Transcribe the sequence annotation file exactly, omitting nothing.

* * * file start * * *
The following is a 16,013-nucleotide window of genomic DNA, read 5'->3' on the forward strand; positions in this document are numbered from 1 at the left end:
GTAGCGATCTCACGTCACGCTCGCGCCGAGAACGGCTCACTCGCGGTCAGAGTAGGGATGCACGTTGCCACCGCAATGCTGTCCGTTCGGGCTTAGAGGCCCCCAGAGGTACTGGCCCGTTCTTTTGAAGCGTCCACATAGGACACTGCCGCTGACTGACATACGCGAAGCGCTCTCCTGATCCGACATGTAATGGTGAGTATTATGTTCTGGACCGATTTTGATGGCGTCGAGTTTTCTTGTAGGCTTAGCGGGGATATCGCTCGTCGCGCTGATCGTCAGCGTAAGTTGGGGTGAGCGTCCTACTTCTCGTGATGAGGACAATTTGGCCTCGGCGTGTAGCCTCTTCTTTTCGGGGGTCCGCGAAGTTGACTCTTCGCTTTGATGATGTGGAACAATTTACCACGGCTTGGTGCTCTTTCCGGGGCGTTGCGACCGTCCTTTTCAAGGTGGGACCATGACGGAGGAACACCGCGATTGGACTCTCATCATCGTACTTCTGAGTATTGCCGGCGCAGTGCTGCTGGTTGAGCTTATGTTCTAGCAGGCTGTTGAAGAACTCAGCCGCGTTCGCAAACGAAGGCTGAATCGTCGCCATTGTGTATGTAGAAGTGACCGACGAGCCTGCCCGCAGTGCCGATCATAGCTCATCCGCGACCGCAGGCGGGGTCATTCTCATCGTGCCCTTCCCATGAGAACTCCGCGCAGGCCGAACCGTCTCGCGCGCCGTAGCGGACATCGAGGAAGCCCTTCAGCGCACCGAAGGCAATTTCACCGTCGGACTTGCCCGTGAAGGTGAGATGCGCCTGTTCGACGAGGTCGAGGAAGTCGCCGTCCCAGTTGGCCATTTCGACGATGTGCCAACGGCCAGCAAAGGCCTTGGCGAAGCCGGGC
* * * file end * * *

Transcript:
The following is a 16,013-nucleotide window of genomic DNA, read 5'->3' on the forward strand; positions in this document are numbered from 1 at the left end:
GTAGCGATCTCACGTCACGCTCGCGCCGAGAACGGCTCACTCGCGGTCAGAGTAGGGATGCACGTTGCCACCGCAATGCTGTCCGTTCGGGCTTAGAGGCCCCCAGAGGTACTGGCCCGTTCTTTTGAAGCGTCCACATAGGACACTGCCGCTGACTGACATACGCGAAGCGCTCTCCTGATCCGACATGTAATGGTGAGTATTATGTTCTGGACCGATTTTGATGGCGTCGAGTTTTCTTGTAGGCTTAGCGGGGATATCGCTCGTCGCGCTGATCGTCAGCGTAAGTTGGGGTGAGCGTCCTACTTCTCGTGATGAGGACAATTTGGCCTCGGCGTGTAGCCTCTTCTTTTCGGGGGTCCGCGAAGTTGACTCTTCGCTTTGATGATGTGGAACAATTTACCACGGCTTGGTGCTCTTTCCGGGGCGTTGCGACCGTCCTTTTCAAGGTGGGACCATGACGGAGGAACACCGCGATTGGACTCTCATCATCGTACTTCTGAGTATTGCCGGCGCAGTGCTGCTGGTTGAGCTTATGTTCTAGCAGGCTGTTGAAGAACTCAGCCGCGTTCGCAAACGAAGGCTGAATCGTCGCCATTGTGTATGTAGAAGTGACCGACGAGCCTGCCCGCAGTGCCGATCATAGCTCATCCGCGACCGCAGGCGGGGTCATTCTCATCGTGCCCTTCCCATGAGAACTCCGCGCAGGCCGAACCGTCTCGCGCGCCGTAGCGGACATCGAGGAAGCCCTTCAGCGCACCGAAGGCAATTTCACCGTCGGACTTGCCCGTGAAGGTGAGATGCGCCTGTTCGACGAGGTCGAGGAAGTCGCCGTCCCAGTTGGCCATTTCGACGATGTGCCAACGGCCAGCAAAGGCCTTGGCGAAGCCGGGC